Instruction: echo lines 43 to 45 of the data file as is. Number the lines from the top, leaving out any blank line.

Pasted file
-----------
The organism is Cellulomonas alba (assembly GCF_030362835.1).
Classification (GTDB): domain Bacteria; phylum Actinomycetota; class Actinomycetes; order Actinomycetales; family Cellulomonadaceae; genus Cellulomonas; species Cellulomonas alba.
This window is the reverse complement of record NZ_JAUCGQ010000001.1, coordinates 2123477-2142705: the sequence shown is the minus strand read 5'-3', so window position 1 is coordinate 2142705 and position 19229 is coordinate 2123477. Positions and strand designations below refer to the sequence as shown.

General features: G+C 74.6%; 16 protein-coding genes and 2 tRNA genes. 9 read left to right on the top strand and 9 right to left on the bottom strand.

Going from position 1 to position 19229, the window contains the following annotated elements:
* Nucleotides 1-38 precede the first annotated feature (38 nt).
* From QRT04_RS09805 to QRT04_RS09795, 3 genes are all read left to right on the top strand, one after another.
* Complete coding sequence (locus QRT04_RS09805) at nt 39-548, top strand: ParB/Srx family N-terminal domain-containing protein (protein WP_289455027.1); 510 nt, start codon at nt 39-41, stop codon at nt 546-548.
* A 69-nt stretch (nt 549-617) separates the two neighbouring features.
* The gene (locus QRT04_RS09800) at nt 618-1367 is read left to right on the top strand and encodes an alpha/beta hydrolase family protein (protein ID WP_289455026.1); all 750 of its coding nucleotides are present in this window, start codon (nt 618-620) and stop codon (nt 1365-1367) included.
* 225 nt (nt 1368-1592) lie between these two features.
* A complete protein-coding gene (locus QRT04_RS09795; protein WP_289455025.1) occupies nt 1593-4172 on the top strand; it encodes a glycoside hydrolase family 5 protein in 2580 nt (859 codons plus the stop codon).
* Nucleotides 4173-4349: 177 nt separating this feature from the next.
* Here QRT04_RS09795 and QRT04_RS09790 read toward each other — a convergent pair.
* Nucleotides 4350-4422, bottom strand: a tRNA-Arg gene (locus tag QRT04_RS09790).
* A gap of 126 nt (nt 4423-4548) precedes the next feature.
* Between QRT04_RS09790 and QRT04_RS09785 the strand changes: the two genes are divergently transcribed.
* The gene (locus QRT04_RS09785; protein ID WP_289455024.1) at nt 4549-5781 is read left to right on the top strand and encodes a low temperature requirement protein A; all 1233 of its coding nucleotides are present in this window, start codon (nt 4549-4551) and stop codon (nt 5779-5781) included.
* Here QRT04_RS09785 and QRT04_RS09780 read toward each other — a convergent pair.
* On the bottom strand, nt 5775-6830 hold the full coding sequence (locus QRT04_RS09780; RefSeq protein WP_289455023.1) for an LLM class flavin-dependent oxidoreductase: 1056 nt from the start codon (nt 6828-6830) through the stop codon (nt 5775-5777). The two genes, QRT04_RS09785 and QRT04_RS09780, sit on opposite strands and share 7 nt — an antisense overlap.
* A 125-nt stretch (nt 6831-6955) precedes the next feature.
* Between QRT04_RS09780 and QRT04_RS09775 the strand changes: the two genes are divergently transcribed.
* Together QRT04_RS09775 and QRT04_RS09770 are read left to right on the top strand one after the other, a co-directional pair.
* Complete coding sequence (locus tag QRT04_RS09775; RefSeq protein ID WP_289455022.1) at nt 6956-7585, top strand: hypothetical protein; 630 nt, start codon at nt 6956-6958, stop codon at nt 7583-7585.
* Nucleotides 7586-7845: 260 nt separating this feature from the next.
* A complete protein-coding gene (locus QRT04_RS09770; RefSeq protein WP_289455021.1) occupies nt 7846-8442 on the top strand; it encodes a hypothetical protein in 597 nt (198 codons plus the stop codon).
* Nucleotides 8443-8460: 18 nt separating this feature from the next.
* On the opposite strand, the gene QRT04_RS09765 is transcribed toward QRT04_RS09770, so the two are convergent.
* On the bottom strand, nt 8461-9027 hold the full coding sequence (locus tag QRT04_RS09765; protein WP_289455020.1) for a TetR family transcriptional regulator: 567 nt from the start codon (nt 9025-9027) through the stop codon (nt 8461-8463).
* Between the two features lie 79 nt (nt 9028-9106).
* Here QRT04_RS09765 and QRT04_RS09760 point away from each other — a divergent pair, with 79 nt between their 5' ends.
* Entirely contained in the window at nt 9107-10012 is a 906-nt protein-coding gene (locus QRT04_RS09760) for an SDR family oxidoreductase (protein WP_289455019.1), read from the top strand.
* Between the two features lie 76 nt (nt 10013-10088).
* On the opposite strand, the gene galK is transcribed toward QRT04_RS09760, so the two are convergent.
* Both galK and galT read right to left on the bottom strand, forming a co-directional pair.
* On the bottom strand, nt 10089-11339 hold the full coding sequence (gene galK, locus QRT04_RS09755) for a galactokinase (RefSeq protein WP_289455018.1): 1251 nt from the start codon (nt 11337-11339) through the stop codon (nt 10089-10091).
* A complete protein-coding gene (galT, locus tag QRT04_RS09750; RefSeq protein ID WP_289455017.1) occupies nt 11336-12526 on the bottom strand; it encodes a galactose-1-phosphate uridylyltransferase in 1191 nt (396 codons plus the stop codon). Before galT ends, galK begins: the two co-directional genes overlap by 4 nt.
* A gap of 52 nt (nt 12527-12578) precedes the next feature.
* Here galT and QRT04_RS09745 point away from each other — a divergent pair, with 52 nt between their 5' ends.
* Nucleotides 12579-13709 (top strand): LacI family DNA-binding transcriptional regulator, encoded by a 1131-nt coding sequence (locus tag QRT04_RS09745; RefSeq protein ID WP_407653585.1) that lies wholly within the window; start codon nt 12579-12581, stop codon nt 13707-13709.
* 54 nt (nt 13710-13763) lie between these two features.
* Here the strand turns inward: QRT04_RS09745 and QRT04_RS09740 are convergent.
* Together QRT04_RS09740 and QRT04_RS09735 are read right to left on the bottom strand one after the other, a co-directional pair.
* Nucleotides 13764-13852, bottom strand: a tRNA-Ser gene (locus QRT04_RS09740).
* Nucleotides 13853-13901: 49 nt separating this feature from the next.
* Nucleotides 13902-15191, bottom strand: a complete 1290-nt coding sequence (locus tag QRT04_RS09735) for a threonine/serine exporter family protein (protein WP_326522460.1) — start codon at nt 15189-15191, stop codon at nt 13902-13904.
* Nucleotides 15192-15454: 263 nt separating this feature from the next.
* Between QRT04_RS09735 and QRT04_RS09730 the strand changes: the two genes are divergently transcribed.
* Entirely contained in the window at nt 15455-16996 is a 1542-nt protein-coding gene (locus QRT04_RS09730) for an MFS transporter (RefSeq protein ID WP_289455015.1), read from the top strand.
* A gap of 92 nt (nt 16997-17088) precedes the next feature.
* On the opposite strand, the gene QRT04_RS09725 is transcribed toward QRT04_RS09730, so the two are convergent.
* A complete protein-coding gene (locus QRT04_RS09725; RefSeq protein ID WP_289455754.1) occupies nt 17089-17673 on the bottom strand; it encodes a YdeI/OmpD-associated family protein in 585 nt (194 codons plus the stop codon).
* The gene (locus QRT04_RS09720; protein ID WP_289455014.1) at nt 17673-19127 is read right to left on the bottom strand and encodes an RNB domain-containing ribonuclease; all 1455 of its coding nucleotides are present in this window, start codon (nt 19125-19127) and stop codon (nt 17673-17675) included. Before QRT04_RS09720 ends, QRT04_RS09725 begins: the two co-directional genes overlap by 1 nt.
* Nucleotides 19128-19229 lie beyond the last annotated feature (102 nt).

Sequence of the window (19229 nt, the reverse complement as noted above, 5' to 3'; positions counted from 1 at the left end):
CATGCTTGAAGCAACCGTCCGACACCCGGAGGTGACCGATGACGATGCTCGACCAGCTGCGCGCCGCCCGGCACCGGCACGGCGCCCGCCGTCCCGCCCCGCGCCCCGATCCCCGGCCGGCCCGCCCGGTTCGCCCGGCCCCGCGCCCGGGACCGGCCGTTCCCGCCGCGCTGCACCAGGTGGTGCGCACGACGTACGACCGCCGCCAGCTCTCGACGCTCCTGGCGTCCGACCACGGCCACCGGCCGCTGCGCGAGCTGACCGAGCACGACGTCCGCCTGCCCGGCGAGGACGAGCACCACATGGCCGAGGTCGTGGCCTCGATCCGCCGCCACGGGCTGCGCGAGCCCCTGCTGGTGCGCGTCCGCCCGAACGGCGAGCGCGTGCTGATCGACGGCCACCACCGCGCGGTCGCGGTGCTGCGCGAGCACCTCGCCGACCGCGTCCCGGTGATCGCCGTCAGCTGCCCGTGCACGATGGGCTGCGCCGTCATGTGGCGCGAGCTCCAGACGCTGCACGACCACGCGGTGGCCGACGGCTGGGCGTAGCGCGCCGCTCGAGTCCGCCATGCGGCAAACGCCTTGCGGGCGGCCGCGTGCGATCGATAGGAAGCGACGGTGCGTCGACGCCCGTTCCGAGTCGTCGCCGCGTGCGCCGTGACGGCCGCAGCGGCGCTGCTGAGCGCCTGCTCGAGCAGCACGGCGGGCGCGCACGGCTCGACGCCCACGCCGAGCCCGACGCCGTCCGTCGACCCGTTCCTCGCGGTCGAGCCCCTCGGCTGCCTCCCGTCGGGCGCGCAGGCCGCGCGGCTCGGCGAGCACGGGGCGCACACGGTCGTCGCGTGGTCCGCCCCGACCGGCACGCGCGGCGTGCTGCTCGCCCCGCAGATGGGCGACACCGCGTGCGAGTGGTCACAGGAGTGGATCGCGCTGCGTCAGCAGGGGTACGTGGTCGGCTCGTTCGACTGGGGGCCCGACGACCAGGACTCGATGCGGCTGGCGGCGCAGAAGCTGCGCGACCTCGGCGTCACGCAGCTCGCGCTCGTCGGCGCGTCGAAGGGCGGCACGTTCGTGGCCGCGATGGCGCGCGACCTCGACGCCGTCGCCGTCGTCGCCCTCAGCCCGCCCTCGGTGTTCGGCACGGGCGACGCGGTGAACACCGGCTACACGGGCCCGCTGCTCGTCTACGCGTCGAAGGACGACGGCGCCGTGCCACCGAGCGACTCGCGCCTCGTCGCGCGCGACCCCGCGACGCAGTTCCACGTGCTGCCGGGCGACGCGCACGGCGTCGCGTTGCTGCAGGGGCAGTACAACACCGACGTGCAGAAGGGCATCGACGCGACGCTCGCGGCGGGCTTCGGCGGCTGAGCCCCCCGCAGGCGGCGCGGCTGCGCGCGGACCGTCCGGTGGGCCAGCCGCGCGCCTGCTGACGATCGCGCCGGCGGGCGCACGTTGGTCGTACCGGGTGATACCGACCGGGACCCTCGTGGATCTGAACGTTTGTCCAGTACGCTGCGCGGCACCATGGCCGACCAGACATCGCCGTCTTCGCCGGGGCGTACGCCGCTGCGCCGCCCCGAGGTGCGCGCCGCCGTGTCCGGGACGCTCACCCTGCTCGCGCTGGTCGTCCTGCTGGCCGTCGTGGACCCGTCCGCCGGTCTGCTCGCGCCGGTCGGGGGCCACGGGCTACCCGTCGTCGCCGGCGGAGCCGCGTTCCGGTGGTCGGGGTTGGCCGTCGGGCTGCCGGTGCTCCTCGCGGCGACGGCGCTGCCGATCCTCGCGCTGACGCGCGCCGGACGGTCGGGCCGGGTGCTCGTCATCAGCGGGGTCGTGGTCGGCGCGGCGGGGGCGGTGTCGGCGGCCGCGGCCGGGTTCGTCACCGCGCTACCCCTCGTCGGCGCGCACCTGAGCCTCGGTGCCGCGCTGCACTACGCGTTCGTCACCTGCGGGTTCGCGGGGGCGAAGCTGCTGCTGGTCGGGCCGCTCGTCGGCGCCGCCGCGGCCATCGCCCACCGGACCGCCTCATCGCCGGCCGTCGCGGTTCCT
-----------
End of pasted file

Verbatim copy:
* Together QRT04_RS09740 and QRT04_RS09735 are read right to left on the bottom strand one after the other, a co-directional pair.
* Nucleotides 13764-13852, bottom strand: a tRNA-Ser gene (locus QRT04_RS09740).
* Nucleotides 13853-13901: 49 nt separating this feature from the next.